Great strides have been made in developing potent antiretroviral regimens
that block human immunodeficiency virus (HIV) transcription and assembly.
Despite these therapeutic advances, problems of drug resistance, latent viral
reservoirs, and drug-induced toxic effects that compromise effective viral
control point to the need for new classes of anti-HIV drugs with different
modes of action. One promising approach involves blocking HIV entry into human
cells, a complex process that involves multiple protein interactions. The
process of HIV entry begins with binding of the viral envelope glycoprotein
to both the CD4 receptor and one of several chemokine receptors and ends with
fusion of viral and cell membranes. Conceptually, there are 3 steps in the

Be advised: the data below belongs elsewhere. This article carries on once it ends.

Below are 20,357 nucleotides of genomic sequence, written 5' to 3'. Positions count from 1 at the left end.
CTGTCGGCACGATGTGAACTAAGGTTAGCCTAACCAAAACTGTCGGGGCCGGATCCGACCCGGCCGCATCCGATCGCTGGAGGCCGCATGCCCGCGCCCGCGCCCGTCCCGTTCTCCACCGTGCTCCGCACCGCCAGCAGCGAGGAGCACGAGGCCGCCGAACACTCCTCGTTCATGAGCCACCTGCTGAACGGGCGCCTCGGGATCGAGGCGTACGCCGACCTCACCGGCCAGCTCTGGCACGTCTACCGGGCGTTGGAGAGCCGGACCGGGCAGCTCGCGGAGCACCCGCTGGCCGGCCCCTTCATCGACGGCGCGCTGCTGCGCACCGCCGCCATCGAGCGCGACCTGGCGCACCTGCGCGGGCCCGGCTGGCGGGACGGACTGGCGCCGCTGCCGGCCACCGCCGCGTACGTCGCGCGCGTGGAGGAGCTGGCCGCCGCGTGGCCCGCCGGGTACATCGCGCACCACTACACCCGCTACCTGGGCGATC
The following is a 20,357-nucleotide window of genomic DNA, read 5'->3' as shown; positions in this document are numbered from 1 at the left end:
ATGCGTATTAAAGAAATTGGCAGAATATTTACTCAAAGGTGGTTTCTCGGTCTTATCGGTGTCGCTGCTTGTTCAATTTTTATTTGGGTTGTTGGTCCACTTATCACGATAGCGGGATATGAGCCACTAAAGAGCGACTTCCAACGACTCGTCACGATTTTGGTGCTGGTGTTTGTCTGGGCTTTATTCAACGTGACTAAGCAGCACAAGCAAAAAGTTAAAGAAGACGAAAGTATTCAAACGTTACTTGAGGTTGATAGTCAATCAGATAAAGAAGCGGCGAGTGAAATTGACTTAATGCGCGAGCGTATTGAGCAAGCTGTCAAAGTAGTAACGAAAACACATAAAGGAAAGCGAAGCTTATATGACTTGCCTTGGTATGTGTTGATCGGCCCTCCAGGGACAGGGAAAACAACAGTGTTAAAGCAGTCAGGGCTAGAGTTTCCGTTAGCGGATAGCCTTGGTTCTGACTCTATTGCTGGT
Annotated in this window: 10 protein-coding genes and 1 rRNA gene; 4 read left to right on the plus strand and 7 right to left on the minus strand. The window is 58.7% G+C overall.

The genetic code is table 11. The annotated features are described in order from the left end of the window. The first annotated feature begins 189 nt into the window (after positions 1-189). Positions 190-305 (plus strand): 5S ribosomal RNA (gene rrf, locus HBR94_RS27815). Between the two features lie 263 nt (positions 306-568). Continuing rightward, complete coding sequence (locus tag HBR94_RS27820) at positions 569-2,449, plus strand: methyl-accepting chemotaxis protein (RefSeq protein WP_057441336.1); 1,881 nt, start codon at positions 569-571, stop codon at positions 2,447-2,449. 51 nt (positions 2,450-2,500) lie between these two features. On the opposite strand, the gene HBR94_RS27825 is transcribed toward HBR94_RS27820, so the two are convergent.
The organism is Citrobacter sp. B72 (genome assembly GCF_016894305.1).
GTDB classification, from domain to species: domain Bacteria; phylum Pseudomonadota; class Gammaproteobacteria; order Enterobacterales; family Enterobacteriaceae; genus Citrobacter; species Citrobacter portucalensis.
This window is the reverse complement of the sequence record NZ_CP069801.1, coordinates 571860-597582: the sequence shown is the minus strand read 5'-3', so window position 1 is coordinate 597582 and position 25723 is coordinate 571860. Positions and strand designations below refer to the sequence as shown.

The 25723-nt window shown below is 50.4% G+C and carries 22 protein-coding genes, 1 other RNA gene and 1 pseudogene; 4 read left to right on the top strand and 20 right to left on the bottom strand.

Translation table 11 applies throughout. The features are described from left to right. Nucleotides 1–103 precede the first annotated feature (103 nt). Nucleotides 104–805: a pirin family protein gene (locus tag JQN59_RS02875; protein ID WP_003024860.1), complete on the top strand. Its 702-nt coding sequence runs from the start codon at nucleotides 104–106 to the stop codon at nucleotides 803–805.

HIV entry process that could serve as therapeutic targets: binding of the
viral envelope glycoprotein with the CD4 receptor, binding of the envelope-CD4
complex to chemokine receptors, and fusion of the viral and cell membranes.
Preclinical and clinical assessment of these entry inhibitors is ongoing and
will determine if they possess properties required for drug licensure. Moreover,
the worldwide epidemic is largely occurring in developing countries that cannot
afford these drugs: a prophylactic vaccine is necessary and urgent. New knowledge
of the HIV-envelope glycoprotein has also provided insight into possibilities
for the design of novel HIV vaccines.
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